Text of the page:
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downthrow

[doun-throh] /ˈdaʊnˌθroʊ/
noun
1.
a throwing down or being thrown down; overthrow.
Origin of downthrow
1605-1615
First recorded in 1605-15; noun use of verb phrase throw down
Dictionary.com Unabridged
Based on the Random House Dictionary, © Random House, Inc. 2017.
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Examples from the Web for downthrow
Historical Examples
  • Under what circumstances should we term a fault a downthrow?

    Geology James Geikie
  • The higher side is called the heaved or upthrow side; the opposite side the thrown or downthrow side.

  • The downthrow was not the work of one single act of disturbance—it went on for ages.

    Australian Pictures Howard Willoughby
  • Dikes and faults are denominated upthrow or downthrow, according to the position they are met with in working the mine.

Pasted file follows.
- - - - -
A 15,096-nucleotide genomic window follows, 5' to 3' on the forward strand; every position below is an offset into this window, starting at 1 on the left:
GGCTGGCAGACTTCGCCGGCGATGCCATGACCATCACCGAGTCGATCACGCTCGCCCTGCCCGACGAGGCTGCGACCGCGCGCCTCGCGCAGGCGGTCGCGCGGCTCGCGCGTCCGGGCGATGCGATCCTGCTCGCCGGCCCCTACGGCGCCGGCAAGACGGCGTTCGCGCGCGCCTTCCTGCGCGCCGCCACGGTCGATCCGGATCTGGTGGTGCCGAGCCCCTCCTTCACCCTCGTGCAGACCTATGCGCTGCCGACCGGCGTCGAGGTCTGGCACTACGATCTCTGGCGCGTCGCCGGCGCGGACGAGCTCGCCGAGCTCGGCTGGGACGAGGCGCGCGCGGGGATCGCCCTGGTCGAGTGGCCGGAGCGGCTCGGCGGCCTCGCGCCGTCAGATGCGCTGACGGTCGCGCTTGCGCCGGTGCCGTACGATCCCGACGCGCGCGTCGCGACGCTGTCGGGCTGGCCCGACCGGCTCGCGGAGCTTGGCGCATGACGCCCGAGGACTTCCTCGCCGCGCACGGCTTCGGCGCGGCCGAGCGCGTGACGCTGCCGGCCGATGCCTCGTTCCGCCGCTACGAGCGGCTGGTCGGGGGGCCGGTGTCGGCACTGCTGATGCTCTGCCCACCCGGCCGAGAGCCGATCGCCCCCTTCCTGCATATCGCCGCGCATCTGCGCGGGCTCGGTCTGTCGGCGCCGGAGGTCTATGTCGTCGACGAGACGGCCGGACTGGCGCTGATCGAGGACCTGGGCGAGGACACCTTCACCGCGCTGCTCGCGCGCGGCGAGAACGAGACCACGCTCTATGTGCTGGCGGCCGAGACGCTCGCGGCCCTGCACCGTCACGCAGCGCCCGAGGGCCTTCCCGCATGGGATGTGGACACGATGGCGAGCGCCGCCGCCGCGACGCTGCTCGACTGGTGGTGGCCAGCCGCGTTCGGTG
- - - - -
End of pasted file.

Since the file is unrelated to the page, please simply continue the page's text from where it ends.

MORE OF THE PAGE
• Normal faults, of which Figure 184 is an example, hade to the downthrow; the hanging wall has gone down.

    The Elements of Geology William Harmon Norton
  • A thrust fault with a hade of 30°, showing cliffs due to harder strata outcropping on the downthrow.

    The Elements of Geology William Harmon Norton
  • Normal faults are exemplified in figs. 1, 2, and 6; in the latter the masses A and B are on the downthrow sides, C is upthrown.

  • A dislocation is spoken of as a downthrow or an upcast, according to the direction in which it is approached.

    Geology James Geikie
British Dictionary definitions for downthrow

downthrow

/ˈdaʊnˌθrəʊ/
noun
1.
the state of throwing down or being thrown down
2.
(geology) the sinking of rocks on one side of a fault plane
Collins English Dictionary - Complete & Unabridged 2012 Digital Edition
© William Collins Sons & Co. Ltd. 1979, 1986 © HarperCollins
Publishers 1998, 2000, 2003, 2005, 2006, 2007, 2009, 2012
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